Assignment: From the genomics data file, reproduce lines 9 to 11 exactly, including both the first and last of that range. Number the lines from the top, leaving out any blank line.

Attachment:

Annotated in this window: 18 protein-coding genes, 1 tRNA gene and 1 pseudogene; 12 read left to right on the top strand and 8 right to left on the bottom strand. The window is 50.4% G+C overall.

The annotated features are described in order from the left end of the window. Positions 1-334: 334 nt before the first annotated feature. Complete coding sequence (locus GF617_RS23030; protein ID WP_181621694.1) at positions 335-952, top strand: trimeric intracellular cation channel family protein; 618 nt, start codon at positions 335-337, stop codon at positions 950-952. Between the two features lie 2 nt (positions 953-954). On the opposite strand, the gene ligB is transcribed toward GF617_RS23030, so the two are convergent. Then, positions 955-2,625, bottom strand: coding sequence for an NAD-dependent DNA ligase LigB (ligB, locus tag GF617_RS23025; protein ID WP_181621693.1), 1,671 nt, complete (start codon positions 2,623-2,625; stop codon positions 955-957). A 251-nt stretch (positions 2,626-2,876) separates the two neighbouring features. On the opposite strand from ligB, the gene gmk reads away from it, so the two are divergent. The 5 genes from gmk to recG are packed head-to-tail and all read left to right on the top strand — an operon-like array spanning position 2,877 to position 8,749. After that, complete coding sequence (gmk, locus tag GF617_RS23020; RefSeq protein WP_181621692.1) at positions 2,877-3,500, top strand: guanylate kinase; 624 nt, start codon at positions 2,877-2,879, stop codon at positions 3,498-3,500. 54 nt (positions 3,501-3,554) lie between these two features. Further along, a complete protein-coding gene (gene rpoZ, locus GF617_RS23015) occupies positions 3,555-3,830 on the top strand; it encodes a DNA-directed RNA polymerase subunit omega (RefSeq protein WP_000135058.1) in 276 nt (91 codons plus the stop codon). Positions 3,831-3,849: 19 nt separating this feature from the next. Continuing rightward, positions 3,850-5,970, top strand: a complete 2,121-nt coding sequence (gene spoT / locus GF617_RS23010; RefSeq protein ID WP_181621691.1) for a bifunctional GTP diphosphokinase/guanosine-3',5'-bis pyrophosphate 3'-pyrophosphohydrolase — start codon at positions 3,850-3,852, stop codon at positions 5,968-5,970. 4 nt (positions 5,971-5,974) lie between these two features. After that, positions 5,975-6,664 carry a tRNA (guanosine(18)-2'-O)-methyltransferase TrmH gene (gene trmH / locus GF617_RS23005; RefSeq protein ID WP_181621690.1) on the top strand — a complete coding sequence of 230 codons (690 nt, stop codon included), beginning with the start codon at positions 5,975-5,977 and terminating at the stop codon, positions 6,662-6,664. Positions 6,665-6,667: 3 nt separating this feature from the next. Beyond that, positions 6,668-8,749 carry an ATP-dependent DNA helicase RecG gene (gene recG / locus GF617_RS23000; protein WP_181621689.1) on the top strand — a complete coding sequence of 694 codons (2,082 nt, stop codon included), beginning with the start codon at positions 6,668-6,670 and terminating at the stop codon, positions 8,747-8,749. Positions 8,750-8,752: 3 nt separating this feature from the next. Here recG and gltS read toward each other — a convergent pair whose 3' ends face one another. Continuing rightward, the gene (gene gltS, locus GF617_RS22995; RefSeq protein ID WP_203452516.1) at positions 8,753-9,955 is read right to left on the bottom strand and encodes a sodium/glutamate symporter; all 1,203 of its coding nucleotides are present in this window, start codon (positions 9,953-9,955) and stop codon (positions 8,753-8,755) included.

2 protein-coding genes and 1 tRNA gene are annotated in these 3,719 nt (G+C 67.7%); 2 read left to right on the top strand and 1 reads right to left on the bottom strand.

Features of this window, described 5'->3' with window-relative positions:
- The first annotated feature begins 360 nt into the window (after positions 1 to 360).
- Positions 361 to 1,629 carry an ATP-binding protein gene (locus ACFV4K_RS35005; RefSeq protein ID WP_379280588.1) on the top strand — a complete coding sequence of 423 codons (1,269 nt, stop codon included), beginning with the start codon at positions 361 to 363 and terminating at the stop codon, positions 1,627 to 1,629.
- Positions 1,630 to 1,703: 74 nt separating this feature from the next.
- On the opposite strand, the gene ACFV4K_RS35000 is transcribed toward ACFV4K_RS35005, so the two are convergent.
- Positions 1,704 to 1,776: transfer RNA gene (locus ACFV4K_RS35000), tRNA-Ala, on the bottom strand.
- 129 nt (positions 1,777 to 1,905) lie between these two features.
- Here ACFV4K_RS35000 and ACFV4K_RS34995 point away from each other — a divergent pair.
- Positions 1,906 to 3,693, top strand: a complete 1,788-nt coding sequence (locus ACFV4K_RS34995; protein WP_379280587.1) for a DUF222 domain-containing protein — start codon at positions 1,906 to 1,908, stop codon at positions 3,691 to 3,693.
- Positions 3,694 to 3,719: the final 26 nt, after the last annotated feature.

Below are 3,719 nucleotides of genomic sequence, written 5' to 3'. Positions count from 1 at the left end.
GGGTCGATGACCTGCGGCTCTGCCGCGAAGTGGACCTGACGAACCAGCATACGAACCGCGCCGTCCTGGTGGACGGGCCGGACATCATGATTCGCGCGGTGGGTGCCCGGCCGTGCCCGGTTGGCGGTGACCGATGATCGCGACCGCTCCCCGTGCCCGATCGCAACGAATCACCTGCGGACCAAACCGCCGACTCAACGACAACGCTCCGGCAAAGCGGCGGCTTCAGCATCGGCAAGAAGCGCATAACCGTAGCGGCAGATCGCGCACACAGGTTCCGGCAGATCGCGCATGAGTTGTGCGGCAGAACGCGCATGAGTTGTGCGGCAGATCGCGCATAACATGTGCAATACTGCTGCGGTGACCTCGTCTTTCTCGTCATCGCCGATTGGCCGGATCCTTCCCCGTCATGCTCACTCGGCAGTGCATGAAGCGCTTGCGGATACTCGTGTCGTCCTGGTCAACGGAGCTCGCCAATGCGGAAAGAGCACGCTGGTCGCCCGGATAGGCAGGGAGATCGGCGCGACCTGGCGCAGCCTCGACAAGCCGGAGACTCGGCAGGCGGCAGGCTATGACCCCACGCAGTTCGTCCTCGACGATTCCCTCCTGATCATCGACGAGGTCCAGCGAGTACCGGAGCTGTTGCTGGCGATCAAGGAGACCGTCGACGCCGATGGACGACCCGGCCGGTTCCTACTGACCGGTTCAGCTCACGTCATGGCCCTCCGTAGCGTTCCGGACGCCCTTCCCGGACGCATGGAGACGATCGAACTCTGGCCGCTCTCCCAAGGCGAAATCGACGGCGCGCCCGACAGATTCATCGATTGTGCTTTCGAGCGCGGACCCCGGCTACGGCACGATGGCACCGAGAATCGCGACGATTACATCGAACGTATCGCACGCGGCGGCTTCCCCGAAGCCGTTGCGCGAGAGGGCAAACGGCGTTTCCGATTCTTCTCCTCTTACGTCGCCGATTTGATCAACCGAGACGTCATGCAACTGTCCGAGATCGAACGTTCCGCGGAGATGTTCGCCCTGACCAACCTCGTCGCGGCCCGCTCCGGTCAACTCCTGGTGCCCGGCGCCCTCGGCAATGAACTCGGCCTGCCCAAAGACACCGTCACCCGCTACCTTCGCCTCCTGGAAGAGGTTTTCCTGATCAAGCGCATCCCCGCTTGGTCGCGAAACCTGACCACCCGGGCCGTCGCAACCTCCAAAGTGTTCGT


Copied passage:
- Positions 1,704 to 1,776: transfer RNA gene (locus ACFV4K_RS35000), tRNA-Ala, on the bottom strand.
- 129 nt (positions 1,777 to 1,905) lie between these two features.
- Here ACFV4K_RS35000 and ACFV4K_RS34995 point away from each other — a divergent pair.